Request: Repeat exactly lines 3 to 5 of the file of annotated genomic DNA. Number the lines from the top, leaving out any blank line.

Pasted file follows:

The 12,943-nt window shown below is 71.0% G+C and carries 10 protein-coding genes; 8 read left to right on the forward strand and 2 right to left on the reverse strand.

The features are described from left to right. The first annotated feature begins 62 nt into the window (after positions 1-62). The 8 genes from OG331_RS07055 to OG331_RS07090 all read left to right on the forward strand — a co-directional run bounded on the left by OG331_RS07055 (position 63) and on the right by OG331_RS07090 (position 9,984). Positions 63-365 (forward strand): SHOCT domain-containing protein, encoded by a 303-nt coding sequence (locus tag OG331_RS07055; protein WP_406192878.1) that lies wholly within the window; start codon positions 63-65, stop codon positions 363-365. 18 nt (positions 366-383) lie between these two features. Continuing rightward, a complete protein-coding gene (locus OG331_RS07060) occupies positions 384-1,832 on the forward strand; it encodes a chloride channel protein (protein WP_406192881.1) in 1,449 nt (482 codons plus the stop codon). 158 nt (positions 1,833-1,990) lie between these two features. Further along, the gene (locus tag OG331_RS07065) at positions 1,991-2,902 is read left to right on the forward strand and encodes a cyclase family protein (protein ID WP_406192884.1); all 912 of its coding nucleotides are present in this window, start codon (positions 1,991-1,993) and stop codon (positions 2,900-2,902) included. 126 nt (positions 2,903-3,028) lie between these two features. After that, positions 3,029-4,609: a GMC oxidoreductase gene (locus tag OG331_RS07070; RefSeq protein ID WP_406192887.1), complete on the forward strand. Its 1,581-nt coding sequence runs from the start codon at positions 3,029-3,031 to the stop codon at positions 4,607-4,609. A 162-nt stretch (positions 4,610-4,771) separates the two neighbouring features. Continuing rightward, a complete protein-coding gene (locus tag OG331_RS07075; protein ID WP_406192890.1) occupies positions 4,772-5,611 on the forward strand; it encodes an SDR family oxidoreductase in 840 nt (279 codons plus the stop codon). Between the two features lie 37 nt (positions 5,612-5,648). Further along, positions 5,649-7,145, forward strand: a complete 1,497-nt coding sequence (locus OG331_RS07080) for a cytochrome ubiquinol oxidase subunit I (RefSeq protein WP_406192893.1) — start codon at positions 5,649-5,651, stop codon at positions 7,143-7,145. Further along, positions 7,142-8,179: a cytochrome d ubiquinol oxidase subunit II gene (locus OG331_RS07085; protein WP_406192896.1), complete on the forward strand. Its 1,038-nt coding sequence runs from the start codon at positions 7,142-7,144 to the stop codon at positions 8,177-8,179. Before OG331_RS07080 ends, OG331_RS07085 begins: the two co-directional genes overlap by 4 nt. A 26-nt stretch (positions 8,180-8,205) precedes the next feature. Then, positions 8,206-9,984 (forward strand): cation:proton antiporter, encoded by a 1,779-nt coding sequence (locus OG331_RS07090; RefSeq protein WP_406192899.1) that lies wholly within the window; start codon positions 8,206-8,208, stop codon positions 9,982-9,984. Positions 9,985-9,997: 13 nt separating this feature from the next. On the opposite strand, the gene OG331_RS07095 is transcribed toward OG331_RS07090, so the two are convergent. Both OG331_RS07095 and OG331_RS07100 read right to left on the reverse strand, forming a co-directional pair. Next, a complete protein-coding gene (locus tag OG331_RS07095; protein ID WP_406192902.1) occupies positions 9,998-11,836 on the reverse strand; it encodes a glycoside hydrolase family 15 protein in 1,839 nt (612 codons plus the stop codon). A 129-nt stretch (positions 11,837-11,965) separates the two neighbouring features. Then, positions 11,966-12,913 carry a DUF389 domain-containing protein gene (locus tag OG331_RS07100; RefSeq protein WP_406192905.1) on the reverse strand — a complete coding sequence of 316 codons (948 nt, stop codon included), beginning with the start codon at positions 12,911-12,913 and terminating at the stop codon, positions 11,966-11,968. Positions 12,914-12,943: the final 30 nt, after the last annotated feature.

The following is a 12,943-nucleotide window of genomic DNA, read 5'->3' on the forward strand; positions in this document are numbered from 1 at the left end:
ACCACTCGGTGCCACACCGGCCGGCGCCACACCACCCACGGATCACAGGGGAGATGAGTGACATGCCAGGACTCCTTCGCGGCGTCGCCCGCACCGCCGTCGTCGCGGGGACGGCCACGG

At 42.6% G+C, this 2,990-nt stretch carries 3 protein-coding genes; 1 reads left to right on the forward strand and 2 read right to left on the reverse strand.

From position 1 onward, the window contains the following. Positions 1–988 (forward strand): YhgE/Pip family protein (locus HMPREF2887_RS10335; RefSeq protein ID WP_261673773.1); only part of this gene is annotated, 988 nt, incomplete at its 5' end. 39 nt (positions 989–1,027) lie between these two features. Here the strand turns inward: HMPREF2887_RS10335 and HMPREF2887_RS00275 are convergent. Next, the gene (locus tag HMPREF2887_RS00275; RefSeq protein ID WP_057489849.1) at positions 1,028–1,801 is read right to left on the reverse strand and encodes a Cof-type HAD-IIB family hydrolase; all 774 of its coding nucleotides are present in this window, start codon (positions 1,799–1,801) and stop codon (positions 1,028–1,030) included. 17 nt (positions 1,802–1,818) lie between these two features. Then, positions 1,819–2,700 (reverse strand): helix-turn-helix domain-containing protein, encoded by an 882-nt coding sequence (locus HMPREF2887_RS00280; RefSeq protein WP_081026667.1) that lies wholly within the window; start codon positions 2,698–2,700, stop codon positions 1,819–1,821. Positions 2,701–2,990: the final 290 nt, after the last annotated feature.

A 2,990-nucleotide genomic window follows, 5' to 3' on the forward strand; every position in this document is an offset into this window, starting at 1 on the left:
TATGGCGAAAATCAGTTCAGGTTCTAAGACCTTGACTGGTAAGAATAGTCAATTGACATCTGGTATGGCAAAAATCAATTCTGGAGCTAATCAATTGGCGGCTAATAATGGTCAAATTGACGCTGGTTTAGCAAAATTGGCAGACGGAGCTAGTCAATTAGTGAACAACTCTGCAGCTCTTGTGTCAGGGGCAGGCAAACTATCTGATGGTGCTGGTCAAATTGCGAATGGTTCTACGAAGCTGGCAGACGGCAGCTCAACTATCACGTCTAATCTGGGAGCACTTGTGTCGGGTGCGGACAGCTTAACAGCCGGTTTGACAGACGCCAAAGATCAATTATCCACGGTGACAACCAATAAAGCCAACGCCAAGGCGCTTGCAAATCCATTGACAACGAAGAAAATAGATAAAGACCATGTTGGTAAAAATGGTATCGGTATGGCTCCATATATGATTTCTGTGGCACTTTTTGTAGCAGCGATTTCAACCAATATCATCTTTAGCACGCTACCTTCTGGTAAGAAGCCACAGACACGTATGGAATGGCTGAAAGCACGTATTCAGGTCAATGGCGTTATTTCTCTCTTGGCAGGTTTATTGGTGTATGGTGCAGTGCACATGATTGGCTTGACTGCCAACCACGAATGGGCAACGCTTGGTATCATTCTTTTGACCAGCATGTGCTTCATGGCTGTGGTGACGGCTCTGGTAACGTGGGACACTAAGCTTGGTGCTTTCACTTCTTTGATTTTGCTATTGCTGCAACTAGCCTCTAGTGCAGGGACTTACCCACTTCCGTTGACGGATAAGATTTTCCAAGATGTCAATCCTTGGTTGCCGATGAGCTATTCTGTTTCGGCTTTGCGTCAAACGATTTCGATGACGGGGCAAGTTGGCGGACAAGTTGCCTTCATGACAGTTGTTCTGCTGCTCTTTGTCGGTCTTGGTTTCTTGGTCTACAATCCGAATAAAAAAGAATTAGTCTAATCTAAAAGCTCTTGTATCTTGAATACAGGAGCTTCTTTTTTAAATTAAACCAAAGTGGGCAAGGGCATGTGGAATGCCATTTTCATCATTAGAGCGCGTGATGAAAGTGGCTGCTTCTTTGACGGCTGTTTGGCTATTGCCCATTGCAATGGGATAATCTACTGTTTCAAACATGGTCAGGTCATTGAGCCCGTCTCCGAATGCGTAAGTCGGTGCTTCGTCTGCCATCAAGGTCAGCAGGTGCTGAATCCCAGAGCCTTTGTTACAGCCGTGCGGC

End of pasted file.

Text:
The following is a 12,943-nucleotide window of genomic DNA, read 5'->3' on the forward strand; positions in this document are numbered from 1 at the left end:
ACCACTCGGTGCCACACCGGCCGGCGCCACACCACCCACGGATCACAGGGGAGATGAGTGACATGCCAGGACTCCTTCGCGGCGTCGCCCGCACCGCCGTCGTCGCGGGGACGGCCACGG

At 42.6% G+C, this 2,990-nt stretch carries 3 protein-coding genes; 1 reads left to right on the forward strand and 2 read right to left on the reverse strand.